One of Namibia’s last remaining free-roaming elephant herds is in desperate trouble. Drought is forcing them to move from a safe haven to areas where they risk being shot. 20 elephants, who have taken refuge on a 20,000-acre (8,000-hectare) family farm, are living on borrowed time. This elephant family needs your help!
ASI received an anguished call from animal lovers, in the remote Kunene region of Namibia where the elephants live. Their home, a huge farm, is the only one in the area that does not permit hunting. As long as the elephants stay on the farm, they are safe – but if they move, they risk death.
The elephants have lived on the farm for 20 years and have learned that if they wander too far, death awaits, so they stay. Until recently, they have been thriving, and several babies have recently been born. Now, disaster has struck. A severe drought has dried up waterholes and farm dams; there is virtually no water left. This means that the elephants must either die of thirst or risk being killed if they go elsewhere to seek water.
A little bit of money will save 20 elephant lives!
With your help, we have promised to provide emergency aid to drill a borehole and repair the dam on the farm that will provide water for the elephant family and save their lives.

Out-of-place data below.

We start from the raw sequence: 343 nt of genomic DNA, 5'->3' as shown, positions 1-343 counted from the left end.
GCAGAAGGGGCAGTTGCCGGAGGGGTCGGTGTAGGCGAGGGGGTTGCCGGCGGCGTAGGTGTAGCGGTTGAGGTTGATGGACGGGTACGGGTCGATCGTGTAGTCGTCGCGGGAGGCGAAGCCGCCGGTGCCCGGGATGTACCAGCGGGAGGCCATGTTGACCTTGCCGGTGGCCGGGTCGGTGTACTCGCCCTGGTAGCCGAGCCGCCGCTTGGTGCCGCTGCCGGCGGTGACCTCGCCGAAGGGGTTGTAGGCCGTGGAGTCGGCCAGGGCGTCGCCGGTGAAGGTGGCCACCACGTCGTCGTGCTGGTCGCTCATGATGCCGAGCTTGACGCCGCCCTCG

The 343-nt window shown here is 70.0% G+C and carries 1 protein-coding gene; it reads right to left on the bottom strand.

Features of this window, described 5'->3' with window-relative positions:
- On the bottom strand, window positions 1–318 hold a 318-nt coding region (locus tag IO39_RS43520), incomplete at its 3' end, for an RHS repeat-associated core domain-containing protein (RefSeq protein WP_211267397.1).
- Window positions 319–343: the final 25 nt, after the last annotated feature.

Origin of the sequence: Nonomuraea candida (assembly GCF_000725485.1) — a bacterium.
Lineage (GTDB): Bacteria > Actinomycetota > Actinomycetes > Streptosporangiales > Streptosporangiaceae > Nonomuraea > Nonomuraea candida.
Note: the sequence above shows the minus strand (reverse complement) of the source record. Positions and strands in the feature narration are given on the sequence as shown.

But time is running out – we must act quickly as only one week’s worth of water remains.
Namibia is a hot, dry country, and elephants need to drink large quantities of water every day. Can you imagine their desperation as they wander into dangerous areas, anxious to protect their calves and quench their thirst?
ASI is the only organization fighting for the survival of this elephant family so your help is crucial. We are close to our goal of raising $7,000 (£5,000) for a borehole and dam that will provide water for the elephants. Your donation today will provide a thirsty elephant with water tomorrow and help save an entire elephant family.
If we don’t act right now, this fragile elephant family faces disaster and death!
Elephants are intelligent, social creatures who depend on tight-knit family bonds. If one dies, or the herd is split up or relocated, it results in massive torment and suffering for each elephant. This has disastrous long-term impacts on the wellbeing and survival of each elephant.
Namibia’s elephants are so severely under pressure that we cannot miss a chance to give a family of 20 of these amazing creatures the chance of continuing to live in the wild without being shot.
Africa has already lost 60% of its elephants to ivory poaching, and numbers are continuing to crash. If we don’t act now to save wild elephant populations, there will soon be none left.